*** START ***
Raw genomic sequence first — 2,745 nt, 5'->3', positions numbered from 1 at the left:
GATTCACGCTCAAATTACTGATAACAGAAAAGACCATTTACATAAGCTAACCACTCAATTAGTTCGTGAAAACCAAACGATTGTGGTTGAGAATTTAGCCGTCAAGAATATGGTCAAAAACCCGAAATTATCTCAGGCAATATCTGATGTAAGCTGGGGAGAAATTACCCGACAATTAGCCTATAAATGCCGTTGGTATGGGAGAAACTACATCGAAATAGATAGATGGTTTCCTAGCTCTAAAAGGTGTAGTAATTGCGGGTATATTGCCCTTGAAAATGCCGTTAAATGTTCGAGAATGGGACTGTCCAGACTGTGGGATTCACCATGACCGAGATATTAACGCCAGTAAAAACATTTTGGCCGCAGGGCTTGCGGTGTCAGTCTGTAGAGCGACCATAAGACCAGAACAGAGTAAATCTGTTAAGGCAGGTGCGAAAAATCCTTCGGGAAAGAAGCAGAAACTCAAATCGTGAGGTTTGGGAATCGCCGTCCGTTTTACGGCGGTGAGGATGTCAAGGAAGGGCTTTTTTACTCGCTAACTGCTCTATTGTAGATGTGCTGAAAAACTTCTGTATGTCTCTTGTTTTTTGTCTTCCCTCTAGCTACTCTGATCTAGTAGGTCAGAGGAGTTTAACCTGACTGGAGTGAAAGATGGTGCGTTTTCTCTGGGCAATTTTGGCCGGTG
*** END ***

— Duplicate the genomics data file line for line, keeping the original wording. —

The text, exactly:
Raw genomic sequence first — 2,745 nt, 5'->3', positions numbered from 1 at the left:
GATTCACGCTCAAATTACTGATAACAGAAAAGACCATTTACATAAGCTAACCACTCAATTAGTTCGTGAAAACCAAACGATTGTGGTTGAGAATTTAGCCGTCAAGAATATGGTCAAAAACCCGAAATTATCTCAGGCAATATCTGATGTAAGCTGGGGAGAAATTACCCGACAATTAGCCTATAAATGCCGTTGGTATGGGAGAAACTACATCGAAATAGATAGATGGTTTCCTAGCTCTAAAAGGTGTAGTAATTGCGGGTATATTGCCCTTGAAAATGCCGTTAAATGTTCGAGAATGGGACTGTCCAGACTGTGGGATTCACCATGACCGAGATATTAACGCCAGTAAAAACATTTTGGCCGCAGGGCTTGCGGTGTCAGTCTGTAGAGCGACCATAAGACCAGAACAGAGTAAATCTGTTAAGGCAGGTGCGAAAAATCCTTCGGGAAAGAAGCAGAAACTCAAATCGTGAGGTTTGGGAATCGCCGTCCGTTTTACGGCGGTGAGGATGTCAAGGAAGGGCTTTTTTACTCGCTAACTGCTCTATTGTAGATGTGCTGAAAAACTTCTGTATGTCTCTTGTTTTTTGTCTTCCCTCTAGCTACTCTGATCTAGTAGGTCAGAGGAGTTTAACCTGACTGGAGTGAAAGATGGTGCGTTTTCTCTGGGCAATTTTGGCCGGTG